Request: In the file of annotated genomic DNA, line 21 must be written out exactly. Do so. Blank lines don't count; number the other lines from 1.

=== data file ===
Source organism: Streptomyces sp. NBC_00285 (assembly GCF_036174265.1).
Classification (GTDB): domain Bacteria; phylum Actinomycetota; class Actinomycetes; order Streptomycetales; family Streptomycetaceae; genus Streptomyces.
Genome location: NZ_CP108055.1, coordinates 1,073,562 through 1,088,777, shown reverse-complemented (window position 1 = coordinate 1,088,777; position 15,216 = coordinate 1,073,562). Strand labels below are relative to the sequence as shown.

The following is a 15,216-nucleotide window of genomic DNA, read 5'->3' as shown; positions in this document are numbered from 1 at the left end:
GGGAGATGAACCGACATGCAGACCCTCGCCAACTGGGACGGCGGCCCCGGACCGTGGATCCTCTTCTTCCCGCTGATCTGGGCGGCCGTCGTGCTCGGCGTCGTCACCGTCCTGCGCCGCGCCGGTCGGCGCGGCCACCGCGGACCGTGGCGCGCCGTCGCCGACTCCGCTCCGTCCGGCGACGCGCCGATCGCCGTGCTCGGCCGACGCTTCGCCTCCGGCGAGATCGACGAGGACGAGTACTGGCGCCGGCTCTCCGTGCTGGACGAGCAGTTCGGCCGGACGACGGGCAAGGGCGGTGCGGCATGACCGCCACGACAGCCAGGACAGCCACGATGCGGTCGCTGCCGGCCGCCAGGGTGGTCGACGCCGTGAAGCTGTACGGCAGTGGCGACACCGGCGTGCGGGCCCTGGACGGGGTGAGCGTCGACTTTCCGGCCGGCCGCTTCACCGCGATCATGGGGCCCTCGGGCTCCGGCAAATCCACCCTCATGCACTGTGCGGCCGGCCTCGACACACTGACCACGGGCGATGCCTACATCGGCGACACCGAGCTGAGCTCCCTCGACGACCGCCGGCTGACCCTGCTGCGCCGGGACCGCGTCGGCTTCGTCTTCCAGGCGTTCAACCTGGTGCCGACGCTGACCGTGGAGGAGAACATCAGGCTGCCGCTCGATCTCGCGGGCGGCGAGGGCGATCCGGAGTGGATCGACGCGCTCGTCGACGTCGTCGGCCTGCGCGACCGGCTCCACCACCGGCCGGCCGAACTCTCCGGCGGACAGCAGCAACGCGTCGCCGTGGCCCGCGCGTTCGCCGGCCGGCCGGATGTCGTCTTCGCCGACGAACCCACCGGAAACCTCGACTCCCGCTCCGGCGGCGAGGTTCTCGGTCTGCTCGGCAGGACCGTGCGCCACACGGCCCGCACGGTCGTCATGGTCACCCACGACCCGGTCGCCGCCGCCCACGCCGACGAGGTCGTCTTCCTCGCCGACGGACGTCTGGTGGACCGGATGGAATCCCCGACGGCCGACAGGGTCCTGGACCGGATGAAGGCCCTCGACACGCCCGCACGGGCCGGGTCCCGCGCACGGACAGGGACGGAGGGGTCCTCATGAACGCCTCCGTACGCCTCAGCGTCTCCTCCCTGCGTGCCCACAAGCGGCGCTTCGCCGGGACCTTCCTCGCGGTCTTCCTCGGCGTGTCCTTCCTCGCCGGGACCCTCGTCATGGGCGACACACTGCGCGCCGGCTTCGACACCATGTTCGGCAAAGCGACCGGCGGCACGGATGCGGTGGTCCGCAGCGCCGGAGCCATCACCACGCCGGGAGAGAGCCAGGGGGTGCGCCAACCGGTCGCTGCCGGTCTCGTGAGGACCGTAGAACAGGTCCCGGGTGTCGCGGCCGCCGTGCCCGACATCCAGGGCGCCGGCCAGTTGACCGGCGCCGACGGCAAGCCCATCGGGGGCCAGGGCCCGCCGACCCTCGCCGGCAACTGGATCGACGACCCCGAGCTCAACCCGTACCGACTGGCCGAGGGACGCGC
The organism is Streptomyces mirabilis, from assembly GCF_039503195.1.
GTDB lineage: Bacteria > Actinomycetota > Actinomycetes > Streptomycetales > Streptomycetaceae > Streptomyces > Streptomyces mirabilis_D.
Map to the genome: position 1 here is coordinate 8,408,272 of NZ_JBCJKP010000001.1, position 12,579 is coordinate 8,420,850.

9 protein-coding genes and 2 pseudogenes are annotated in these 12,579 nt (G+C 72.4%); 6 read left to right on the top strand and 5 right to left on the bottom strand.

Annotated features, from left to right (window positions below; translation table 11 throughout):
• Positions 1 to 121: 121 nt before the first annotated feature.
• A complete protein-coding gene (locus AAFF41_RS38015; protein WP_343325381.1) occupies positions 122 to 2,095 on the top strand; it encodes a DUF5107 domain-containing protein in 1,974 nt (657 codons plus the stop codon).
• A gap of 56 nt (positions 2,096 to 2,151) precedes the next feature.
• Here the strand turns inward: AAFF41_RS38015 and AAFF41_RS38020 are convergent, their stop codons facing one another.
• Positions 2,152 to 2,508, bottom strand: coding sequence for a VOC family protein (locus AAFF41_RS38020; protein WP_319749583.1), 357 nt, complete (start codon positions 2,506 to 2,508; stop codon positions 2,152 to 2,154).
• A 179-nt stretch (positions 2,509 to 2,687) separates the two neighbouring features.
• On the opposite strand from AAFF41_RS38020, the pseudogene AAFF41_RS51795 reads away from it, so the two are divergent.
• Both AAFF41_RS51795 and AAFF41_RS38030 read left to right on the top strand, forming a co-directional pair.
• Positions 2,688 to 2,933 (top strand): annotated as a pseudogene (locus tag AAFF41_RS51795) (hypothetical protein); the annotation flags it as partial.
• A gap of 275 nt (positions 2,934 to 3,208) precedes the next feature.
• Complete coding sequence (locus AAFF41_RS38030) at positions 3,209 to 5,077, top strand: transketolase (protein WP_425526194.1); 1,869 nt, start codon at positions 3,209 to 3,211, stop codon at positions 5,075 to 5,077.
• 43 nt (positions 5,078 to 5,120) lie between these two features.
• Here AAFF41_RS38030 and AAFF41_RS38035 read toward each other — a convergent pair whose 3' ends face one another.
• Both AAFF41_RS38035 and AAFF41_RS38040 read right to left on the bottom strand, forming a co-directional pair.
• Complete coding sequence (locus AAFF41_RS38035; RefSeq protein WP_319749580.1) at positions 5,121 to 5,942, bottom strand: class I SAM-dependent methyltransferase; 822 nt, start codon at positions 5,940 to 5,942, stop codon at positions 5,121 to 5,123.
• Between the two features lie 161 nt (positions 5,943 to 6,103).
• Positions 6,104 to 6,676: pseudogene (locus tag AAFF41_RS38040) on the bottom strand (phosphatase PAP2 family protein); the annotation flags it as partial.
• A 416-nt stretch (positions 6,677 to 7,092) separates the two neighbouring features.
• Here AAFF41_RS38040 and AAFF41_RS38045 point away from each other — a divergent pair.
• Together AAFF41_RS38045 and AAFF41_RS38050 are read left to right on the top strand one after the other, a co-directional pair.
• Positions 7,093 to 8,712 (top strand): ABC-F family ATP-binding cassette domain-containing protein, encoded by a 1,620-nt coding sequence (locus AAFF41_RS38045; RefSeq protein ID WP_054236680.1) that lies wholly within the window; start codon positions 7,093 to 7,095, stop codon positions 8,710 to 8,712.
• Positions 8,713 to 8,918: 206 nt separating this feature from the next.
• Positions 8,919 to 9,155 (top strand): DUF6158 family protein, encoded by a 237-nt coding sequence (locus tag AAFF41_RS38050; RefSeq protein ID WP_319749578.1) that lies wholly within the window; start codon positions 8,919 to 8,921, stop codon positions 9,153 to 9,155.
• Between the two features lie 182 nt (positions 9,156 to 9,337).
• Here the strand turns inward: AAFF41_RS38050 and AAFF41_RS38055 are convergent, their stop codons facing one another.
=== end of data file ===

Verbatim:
• Complete coding sequence (locus AAFF41_RS38030) at positions 3,209 to 5,077, top strand: transketolase (protein WP_425526194.1); 1,869 nt, start codon at positions 3,209 to 3,211, stop codon at positions 5,075 to 5,077.